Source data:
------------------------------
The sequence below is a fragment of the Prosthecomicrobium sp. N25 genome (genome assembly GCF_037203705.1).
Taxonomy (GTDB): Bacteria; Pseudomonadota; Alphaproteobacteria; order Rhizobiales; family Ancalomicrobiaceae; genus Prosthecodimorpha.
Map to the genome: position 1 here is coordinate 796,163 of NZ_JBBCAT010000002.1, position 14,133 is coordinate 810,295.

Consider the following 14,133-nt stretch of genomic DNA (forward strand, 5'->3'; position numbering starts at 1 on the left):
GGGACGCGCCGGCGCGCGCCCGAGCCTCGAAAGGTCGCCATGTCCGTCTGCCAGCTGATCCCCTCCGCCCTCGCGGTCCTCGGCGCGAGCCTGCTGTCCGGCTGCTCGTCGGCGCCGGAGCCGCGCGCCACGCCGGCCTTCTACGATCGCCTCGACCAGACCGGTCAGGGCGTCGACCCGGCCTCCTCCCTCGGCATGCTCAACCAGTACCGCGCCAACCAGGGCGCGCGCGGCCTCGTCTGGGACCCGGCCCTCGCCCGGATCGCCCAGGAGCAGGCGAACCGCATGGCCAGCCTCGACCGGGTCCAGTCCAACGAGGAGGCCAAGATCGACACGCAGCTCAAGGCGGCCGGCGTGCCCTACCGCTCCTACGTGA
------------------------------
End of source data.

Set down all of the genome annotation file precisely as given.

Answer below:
The sequence below is a fragment of the Prosthecomicrobium sp. N25 genome (genome assembly GCF_037203705.1).
Taxonomy (GTDB): Bacteria; Pseudomonadota; Alphaproteobacteria; order Rhizobiales; family Ancalomicrobiaceae; genus Prosthecodimorpha.
Map to the genome: position 1 here is coordinate 796,163 of NZ_JBBCAT010000002.1, position 14,133 is coordinate 810,295.

Consider the following 14,133-nt stretch of genomic DNA (forward strand, 5'->3'; position numbering starts at 1 on the left):
GGGACGCGCCGGCGCGCGCCCGAGCCTCGAAAGGTCGCCATGTCCGTCTGCCAGCTGATCCCCTCCGCCCTCGCGGTCCTCGGCGCGAGCCTGCTGTCCGGCTGCTCGTCGGCGCCGGAGCCGCGCGCCACGCCGGCCTTCTACGATCGCCTCGACCAGACCGGTCAGGGCGTCGACCCGGCCTCCTCCCTCGGCATGCTCAACCAGTACCGCGCCAACCAGGGCGCGCGCGGCCTCGTCTGGGACCCGGCCCTCGCCCGGATCGCCCAGGAGCAGGCGAACCGCATGGCCAGCCTCGACCGGGTCCAGTCCAACGAGGAGGCCAAGATCGACACGCAGCTCAAGGCGGCCGGCGTGCCCTACCGCTCCTACGTGA